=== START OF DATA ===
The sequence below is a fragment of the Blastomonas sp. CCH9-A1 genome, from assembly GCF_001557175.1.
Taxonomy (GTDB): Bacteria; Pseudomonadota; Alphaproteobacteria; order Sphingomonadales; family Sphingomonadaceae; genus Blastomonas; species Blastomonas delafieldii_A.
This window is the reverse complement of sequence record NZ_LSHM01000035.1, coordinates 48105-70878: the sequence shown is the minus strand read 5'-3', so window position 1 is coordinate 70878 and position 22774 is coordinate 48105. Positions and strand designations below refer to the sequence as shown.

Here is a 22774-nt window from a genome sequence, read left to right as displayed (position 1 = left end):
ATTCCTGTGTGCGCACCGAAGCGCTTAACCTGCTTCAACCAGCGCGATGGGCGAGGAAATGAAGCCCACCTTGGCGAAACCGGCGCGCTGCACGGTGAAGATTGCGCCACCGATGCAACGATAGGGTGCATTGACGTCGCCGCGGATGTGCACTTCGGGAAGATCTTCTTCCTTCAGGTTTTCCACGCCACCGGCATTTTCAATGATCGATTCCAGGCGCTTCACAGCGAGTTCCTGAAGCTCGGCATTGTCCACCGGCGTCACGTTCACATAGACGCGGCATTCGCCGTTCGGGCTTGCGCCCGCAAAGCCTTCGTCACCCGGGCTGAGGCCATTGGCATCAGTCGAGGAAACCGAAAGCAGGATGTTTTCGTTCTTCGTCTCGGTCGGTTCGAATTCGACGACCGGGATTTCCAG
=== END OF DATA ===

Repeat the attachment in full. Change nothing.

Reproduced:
The sequence below is a fragment of the Blastomonas sp. CCH9-A1 genome, from assembly GCF_001557175.1.
Taxonomy (GTDB): Bacteria; Pseudomonadota; Alphaproteobacteria; order Sphingomonadales; family Sphingomonadaceae; genus Blastomonas; species Blastomonas delafieldii_A.
This window is the reverse complement of sequence record NZ_LSHM01000035.1, coordinates 48105-70878: the sequence shown is the minus strand read 5'-3', so window position 1 is coordinate 70878 and position 22774 is coordinate 48105. Positions and strand designations below refer to the sequence as shown.

Here is a 22774-nt window from a genome sequence, read left to right as displayed (position 1 = left end):
ATTCCTGTGTGCGCACCGAAGCGCTTAACCTGCTTCAACCAGCGCGATGGGCGAGGAAATGAAGCCCACCTTGGCGAAACCGGCGCGCTGCACGGTGAAGATTGCGCCACCGATGCAACGATAGGGTGCATTGACGTCGCCGCGGATGTGCACTTCGGGAAGATCTTCTTCCTTCAGGTTTTCCACGCCACCGGCATTTTCAATGATCGATTCCAGGCGCTTCACAGCGAGTTCCTGAAGCTCGGCATTGTCCACCGGCGTCACGTTCACATAGACGCGGCATTCGCCGTTCGGGCTTGCGCCCGCAAAGCCTTCGTCACCCGGGCTGAGGCCATTGGCATCAGTCGAGGAAACCGAAAGCAGGATGTTTTCGTTCTTCGTCTCGGTCGGTTCGAATTCGACGACCGGGATTTCCAG